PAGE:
Amazing! I was looking through this past year's entries in Everyday Health and they had this article! It's a bit late in coming for those of us who have had surgery a while, but it still has some great information.
Bariatric surgery brings big changes, and many are emotional. Follow these tips to adjust to the new you in healthy ways.
By Gina Roberts-Grey
After weight loss surgery, patients can experience dramatic transformations — and not all are easy to spot. As they shed weight and begin to experience life as a thinner person, they often find they must adjust to some changes they never anticipated, in addition to the expected transformations in their eating and exercise habits. Inquisitive questions, new social interests, a changing body image…all can offer special challenges, opportunities, and risks after gastric-bypass surgery. Follow these tips to ease the transition to your new body and your new life.
Practice responding to questions and compliments. Initially, it can be difficult to face common questions from friends, coworkers, and acquaintances, such as, "How did you lose all that weight?" and "Did you have work done?" Even, "You look amazing!" can cause stress if you haven't thought about what to say. Decide how you'd like to reply to these questions and compliments (and any other comments or reactions you anticipate) ahead of time, and practice giving responses with a trusted friend or even in front of the mirror, says Anne Eshelman, PhD, ABPP, clinical-health psychologist at the bariatric-surgery program at Henry Ford Hospital in Detroit, Michigan. Ultimately, you need to feel comfortable with your new body image before you can expect others to be. This confidence will make the transition easier.
Plan for relationships to be affected. Life after bariatric surgery can be trying, and new eating and exercise habits may affect the way you socialize with or relate to certain family members or friends — or even your spouse. Expect relationships to face these challenges and to undergo changes. Also, bariatric-surgery patients often gain self-confidence after shedding a lot of weight, and this can change the long-standing dynamics of a relationship. "People who were always submissive because their weight sapped their confidence may suddenly come out of their shells," says Eshelman, "and that may be startling for their partners or friends." Consider speaking with those closest to you about such issues before the surgery, if possible.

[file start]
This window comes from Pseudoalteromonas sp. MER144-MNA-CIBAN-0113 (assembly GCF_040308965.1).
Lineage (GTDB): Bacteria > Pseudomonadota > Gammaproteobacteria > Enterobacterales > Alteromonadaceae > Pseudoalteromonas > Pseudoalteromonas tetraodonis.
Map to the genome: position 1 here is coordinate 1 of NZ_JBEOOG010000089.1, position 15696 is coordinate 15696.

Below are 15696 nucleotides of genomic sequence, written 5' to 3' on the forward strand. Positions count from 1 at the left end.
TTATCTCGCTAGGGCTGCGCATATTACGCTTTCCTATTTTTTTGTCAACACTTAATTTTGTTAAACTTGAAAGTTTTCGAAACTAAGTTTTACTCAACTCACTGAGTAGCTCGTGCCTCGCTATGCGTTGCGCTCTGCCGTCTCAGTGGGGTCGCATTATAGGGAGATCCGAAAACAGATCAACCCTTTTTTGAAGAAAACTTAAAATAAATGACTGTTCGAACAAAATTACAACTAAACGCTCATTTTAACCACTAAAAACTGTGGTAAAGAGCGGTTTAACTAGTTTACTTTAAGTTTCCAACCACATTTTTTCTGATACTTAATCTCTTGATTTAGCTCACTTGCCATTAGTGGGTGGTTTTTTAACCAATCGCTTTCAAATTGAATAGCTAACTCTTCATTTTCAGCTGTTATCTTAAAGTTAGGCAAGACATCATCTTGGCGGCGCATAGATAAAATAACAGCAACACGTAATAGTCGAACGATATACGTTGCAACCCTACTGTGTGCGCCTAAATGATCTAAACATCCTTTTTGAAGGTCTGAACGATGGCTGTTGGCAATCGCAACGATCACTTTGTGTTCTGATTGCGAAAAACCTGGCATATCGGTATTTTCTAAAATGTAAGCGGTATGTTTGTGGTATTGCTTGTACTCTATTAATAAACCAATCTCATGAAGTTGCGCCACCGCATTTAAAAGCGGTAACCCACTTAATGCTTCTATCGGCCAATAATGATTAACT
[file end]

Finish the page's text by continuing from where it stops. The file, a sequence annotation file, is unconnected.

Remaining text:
Expect positive attention, but keep a healthy perspective. Rapidly losing weight after bariatric surgery sends some people in search of attention, as they feel more attractive than they ever did when they were obese. Perhaps for the first time in their lives, they're receiving positive reactions from others. Jessie McCaskill, 46, from Las Vegas, experienced this after she had weight-loss surgery in 2002 and lost 130 pounds. "After losing the weight, for the first time in my life I was the 'belle of the ball' and went looking for attention." McCaskill found the attention she never got presurgery, and that attention led to an extramarital affair. "Despite being married to a fantastic person, I was driven to heal the hurt fat girl I'd been for 41 years." That healing, McCaskill says, ruled her. "Because of the changes I was experiencing, I acted rashly. It's one of my life's biggest regrets."
Discussing the physical and emotional changes that come after weight-loss surgery in a support group can be helpful, says Eshelman. Hearing the insights of others can help bariatric-surgery patients recognize people who may sabotage their transformation and situations that may become emotionally unhealthy. "A support group can help teach coping strategies as well as help a patient develop healthy levels of self-esteem and self-confidence post–weight loss," says Eshelman.